After two-and-a-half years of steady defeats in his battle with Congress over how to handle terrorist suspects, President Barack Obama has finally notched a win. Tuesday afternoon, Obama’s administration announced that it had transferred an alleged Somali terrorist, Ahmed Abdulkadir Warsame, to New York City for trial after months of secret interrogation on a Navy.
The move flies in the face of Republican Congressional efforts to force all terrorists captured abroad to be treated as military detainees and tried only in military tribunals. Senate Republican Leader Mitch McConnell took the floor Wednesday to denounce the move. “Ahmed Abdulkadir Warsame is a foreign enemy combatant,” McConnell said, “He should be treated as one; he should be sitting in a cell Guantanamo Bay, and eventually be tried before a military commission.”
As a practical matter, the fight between Obama and Congress should not be controversial: terrorists have been successfully tried in U.S. civilian courts for decades, including under George W. Bush. At the same time, even a younger, more liberal Barack Obama accepted that military trials were warranted for some terrorism suspects .
But politically and ideologically, the fight is fraught. The GOP scored some of its most important wins against Obama when he was still enjoying soaring popularity on the issue. For Obama, and especially his Attorney General, Eric Holder, civilian terrorism trials are about protecting the authority of the U.S. system of Justice from what they see as dangerous undermining by the GOP.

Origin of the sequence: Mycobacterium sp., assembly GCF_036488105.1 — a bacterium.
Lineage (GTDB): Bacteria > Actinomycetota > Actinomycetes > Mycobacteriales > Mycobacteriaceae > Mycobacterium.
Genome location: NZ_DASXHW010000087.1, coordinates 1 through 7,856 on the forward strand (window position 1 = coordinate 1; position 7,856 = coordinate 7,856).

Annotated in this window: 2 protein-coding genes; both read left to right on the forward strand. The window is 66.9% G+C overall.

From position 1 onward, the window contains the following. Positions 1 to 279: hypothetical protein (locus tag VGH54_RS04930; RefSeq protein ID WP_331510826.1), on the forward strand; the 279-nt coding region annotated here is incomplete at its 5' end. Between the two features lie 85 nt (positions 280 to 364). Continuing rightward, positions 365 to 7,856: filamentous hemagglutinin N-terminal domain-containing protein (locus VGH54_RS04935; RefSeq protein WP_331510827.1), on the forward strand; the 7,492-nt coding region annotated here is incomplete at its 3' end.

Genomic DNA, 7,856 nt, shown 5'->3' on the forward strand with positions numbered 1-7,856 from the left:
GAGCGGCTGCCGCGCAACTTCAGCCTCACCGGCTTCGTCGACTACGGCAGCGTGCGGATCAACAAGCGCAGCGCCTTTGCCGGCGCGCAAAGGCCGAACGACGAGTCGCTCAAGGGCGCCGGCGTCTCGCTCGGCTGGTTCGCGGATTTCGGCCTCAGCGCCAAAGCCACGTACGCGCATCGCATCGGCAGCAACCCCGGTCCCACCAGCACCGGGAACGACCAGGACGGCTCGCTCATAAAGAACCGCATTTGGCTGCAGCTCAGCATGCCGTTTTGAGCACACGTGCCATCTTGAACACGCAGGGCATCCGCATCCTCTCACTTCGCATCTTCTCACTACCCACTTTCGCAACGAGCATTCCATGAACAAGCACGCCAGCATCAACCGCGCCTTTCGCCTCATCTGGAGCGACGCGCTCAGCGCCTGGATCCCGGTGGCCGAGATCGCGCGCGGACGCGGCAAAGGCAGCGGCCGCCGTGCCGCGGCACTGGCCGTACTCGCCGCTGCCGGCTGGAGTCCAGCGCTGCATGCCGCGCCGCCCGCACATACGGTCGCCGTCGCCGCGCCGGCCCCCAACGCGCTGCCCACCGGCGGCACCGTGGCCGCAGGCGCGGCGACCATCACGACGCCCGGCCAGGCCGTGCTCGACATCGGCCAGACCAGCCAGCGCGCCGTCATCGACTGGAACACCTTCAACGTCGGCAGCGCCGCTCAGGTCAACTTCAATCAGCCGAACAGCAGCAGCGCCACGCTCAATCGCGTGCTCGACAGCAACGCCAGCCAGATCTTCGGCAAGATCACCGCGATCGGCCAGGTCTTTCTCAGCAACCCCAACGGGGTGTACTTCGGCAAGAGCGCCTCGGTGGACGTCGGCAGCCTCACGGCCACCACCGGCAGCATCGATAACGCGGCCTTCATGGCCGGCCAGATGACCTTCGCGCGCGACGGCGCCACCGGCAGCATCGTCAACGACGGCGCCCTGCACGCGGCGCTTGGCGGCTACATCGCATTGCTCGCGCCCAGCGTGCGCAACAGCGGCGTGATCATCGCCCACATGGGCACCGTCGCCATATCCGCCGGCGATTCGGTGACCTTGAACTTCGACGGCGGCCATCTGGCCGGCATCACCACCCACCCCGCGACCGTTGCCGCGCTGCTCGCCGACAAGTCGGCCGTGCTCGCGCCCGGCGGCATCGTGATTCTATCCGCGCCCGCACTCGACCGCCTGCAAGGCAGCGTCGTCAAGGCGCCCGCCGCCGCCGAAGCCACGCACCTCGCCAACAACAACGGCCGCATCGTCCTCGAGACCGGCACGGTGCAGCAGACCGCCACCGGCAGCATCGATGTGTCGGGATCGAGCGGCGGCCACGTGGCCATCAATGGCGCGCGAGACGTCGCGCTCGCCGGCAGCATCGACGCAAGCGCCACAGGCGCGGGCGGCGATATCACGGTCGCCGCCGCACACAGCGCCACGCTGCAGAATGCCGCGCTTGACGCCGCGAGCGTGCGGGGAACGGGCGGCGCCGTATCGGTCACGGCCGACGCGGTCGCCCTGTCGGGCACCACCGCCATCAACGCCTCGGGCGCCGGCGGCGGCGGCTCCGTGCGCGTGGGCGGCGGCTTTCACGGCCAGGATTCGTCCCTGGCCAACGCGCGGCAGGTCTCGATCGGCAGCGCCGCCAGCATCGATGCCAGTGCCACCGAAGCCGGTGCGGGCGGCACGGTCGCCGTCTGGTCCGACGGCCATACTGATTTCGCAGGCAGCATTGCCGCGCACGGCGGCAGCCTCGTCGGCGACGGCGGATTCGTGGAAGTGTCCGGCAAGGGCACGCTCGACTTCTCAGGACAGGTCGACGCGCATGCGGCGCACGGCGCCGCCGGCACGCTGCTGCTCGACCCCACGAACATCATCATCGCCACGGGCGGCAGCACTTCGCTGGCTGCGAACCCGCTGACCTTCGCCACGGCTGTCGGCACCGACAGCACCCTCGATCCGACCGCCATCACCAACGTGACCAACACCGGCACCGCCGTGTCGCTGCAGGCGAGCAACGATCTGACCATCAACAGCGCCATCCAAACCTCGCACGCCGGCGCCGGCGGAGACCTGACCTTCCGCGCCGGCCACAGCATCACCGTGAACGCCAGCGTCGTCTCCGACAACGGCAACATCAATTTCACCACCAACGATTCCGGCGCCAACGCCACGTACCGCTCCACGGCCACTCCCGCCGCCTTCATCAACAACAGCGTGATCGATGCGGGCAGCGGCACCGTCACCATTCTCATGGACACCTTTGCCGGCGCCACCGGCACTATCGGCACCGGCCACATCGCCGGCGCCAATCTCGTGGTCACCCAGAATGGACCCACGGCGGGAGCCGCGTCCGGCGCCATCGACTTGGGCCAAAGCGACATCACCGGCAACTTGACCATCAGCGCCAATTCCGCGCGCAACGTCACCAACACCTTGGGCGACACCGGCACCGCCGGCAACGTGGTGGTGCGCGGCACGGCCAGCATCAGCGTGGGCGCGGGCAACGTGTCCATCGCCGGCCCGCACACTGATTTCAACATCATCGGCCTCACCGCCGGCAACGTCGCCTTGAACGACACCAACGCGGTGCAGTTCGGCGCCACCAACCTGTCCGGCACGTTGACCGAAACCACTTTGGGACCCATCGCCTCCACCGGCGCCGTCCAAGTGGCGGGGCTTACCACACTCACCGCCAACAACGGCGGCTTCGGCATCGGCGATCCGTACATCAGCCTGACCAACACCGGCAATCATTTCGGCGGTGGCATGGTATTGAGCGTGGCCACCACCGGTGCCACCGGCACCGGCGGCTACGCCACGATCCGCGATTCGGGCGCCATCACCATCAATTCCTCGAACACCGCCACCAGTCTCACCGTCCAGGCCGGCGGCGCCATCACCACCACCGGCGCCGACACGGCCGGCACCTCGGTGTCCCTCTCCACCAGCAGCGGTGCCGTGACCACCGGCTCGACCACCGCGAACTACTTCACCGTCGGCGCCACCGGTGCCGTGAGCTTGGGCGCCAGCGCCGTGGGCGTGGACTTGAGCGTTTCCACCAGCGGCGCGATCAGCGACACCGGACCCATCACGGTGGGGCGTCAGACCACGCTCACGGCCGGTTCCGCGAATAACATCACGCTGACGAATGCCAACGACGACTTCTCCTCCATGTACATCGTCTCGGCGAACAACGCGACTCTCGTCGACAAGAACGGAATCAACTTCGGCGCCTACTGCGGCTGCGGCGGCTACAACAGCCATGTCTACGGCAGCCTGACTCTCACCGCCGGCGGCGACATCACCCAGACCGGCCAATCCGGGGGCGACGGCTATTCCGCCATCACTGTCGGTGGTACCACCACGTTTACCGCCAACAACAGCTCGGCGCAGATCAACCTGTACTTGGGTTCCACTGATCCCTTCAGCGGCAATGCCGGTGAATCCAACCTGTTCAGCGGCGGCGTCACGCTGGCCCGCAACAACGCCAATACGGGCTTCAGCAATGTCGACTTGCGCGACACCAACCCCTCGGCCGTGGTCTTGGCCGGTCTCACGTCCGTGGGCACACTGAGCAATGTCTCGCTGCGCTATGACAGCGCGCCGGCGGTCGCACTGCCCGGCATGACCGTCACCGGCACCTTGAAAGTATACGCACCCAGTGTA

By and large the GOP has had the upper hand in this fight, forcing ever more restrictive measures through Congress with the help of Democrats fearful of polls showing Americans resisting the transfer of terrorists to the U.S. Not only has the GOP completely killed the idea of closing Guantanamo Bay, an early pledge by Obama, but is trying to block the transfer of any terrorism suspect from there to the U.S. for trial. Obama has threatened to veto the bill containing that provision.
Warsame gave the administration a rare opportunity to thumb its nose at Congress and defend its use of the courts to try terrorism suspects. Captured in the Gulf by the U.S. military on April 19, Warsame was interrogated by the High-Value Detainee Interrogation Group, a unit set up in August 2009 as the Obama administration’s answer to Bush-era interrogation excesses. After two months of that, Warsame was read his Miranda rights, waived them, and was interviewed by law enforcement officials for “several days,” according to a Justice department account.